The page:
Mike Wallace's Fantasy Trade Value, Updated Outlook After Week 3

Mike Hoag@MikeHoagJrCorrespondent IISeptember 22, 2013

MIAMI GARDENS, FL - SEPTEMBER 22: Mike Wallace #11 of the Miami Dolphins looks on during a game  against the Atlanta Falcons at Sun Life Stadium on September 22, 2013 in Miami Gardens, Florida.  (Photo by Mike Ehrmann/Getty Images)
Mike Ehrmann/Getty Images

Miami Dolphins receiver Mike Wallace continued to confuse fantasy owners with another disappointing performance in Week 3 against the Atlanta Falcons.

The Fins’ big-money offseason acquisition voiced his dissatisfaction with his lack of involvement in the team’s offense after a poor showing in Week 1. He followed that up with a breakout game in Week 2, gaining more than 100 yards and a touchdown against the Indianapolis Colts.

But fantasy owners who gained confidence from that big game were let down again in Week 3 as Brown was blanketed by Asante Samuel and saw just five passes come his way. He caught only two for 22 yards.

Quarterback Ryan Tannehill didn’t look in his direction once during the team’s game-winning drive. He has more value to the Dolphins as a decoy than to fantasy owners, clearly.

Wallace may have received a big payday to become the Dolphins’ No. 1 receiver, but he’s not shown he has the ability to beat the top corners in the NFL. Unless he can win those matchups, he’s going to struggle to gain Tannehill’s confidence—and the fantasy opportunities his owners are counting on by deploying him in their starting lineups.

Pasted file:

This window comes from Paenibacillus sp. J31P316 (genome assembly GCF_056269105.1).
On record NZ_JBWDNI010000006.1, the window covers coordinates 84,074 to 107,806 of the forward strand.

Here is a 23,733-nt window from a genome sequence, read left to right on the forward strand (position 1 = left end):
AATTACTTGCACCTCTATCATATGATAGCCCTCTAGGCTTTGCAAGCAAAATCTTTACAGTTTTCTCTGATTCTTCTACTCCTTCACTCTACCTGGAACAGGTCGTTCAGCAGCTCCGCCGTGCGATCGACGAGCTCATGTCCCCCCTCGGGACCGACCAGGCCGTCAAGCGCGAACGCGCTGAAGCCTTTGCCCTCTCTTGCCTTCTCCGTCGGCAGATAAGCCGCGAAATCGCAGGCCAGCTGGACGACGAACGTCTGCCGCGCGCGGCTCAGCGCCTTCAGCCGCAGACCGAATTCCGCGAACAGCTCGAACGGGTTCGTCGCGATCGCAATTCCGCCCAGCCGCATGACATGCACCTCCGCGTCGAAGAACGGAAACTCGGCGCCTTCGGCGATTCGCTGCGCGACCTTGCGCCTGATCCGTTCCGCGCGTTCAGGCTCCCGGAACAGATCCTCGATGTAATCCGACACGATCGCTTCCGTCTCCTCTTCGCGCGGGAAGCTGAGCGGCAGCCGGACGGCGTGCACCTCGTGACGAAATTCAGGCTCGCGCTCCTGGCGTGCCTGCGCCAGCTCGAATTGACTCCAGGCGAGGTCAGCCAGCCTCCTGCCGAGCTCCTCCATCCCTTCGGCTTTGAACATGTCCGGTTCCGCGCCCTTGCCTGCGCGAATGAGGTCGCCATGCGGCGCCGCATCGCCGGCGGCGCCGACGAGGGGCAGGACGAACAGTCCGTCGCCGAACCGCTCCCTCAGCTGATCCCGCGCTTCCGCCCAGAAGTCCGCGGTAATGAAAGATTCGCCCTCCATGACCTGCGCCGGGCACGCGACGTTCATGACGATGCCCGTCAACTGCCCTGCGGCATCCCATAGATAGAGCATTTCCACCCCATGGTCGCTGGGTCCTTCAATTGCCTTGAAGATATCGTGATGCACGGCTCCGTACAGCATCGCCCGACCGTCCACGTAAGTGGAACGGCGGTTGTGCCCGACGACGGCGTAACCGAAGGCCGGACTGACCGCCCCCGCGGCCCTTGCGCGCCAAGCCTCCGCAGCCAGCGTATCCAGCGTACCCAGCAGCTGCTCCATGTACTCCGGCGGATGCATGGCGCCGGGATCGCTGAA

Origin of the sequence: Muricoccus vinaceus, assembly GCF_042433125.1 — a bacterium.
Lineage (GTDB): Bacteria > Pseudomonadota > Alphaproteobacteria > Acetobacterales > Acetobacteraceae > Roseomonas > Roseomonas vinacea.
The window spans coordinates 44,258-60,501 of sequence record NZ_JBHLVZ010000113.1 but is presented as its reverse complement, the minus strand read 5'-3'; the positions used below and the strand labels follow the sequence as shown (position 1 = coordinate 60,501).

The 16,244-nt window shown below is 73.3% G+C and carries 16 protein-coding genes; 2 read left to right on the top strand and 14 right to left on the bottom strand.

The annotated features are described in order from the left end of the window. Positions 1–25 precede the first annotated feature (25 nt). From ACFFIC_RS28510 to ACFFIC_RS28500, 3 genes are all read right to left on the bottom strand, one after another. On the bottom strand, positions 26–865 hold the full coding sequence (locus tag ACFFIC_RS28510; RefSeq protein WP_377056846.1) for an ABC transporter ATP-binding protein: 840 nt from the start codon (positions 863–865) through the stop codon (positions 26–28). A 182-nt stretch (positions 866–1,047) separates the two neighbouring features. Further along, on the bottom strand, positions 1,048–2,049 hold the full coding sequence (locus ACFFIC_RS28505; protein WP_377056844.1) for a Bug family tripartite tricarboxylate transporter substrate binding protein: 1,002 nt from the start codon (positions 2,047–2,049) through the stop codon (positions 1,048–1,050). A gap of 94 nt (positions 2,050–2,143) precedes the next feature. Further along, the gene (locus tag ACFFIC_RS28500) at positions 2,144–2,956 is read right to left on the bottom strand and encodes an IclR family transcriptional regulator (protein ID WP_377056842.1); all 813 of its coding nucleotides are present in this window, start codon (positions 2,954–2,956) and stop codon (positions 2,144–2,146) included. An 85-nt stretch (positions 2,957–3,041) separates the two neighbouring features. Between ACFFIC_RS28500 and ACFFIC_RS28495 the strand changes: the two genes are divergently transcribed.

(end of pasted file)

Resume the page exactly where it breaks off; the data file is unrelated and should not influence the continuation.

Moving forward, it’s impossible to consider Wallace a must-start receiver. He has a lot of upside if he can get a favorable matchup, but you’ll want to weigh your other options carefully before counting on him for production.

If possible, you might want to consider unloading him for another receiver who isn’t the focal point of defensive game plans. It might be a hard sell, but if you play it right, you could potentially get a more consistent producer if you’re willing to give up something at another position.

Wallace’s five targets in Week 3 are closer to the mean than the 11 times Tannehill looked in his direction in Week 2. In 2012, he was targeted seven times per game as he had some of the same struggles finding separation.

There’s no doubt you can count on a big game here or there from the speedy receiver, but the risk of a dud performance is just too high to really consider him a top fantasy option on a weekly basis.